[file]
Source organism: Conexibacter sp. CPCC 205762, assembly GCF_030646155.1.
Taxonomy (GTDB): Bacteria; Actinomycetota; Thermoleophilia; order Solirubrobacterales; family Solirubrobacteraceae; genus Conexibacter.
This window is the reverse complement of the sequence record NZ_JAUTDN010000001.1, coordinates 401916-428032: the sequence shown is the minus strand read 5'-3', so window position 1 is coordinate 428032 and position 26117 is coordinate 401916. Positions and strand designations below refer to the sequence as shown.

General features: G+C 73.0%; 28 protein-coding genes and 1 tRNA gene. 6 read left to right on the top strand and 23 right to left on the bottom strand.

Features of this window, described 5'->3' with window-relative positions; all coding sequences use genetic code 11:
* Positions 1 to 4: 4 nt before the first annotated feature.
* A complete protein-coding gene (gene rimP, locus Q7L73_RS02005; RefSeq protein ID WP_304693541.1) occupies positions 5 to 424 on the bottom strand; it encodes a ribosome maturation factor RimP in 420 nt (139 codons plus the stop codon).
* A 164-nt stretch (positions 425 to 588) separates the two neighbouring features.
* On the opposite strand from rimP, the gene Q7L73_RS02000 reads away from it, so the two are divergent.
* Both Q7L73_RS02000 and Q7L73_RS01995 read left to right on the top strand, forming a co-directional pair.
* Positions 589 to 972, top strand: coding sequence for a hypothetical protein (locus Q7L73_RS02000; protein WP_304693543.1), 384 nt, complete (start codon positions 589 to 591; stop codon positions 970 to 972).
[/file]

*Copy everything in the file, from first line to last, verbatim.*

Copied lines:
Source organism: Conexibacter sp. CPCC 205762, assembly GCF_030646155.1.
Taxonomy (GTDB): Bacteria; Actinomycetota; Thermoleophilia; order Solirubrobacterales; family Solirubrobacteraceae; genus Conexibacter.
This window is the reverse complement of the sequence record NZ_JAUTDN010000001.1, coordinates 401916-428032: the sequence shown is the minus strand read 5'-3', so window position 1 is coordinate 428032 and position 26117 is coordinate 401916. Positions and strand designations below refer to the sequence as shown.

General features: G+C 73.0%; 28 protein-coding genes and 1 tRNA gene. 6 read left to right on the top strand and 23 right to left on the bottom strand.

Features of this window, described 5'->3' with window-relative positions; all coding sequences use genetic code 11:
* Positions 1 to 4: 4 nt before the first annotated feature.
* A complete protein-coding gene (gene rimP, locus Q7L73_RS02005; RefSeq protein ID WP_304693541.1) occupies positions 5 to 424 on the bottom strand; it encodes a ribosome maturation factor RimP in 420 nt (139 codons plus the stop codon).
* A 164-nt stretch (positions 425 to 588) separates the two neighbouring features.
* On the opposite strand from rimP, the gene Q7L73_RS02000 reads away from it, so the two are divergent.
* Both Q7L73_RS02000 and Q7L73_RS01995 read left to right on the top strand, forming a co-directional pair.
* Positions 589 to 972, top strand: coding sequence for a hypothetical protein (locus Q7L73_RS02000; protein WP_304693543.1), 384 nt, complete (start codon positions 589 to 591; stop codon positions 970 to 972).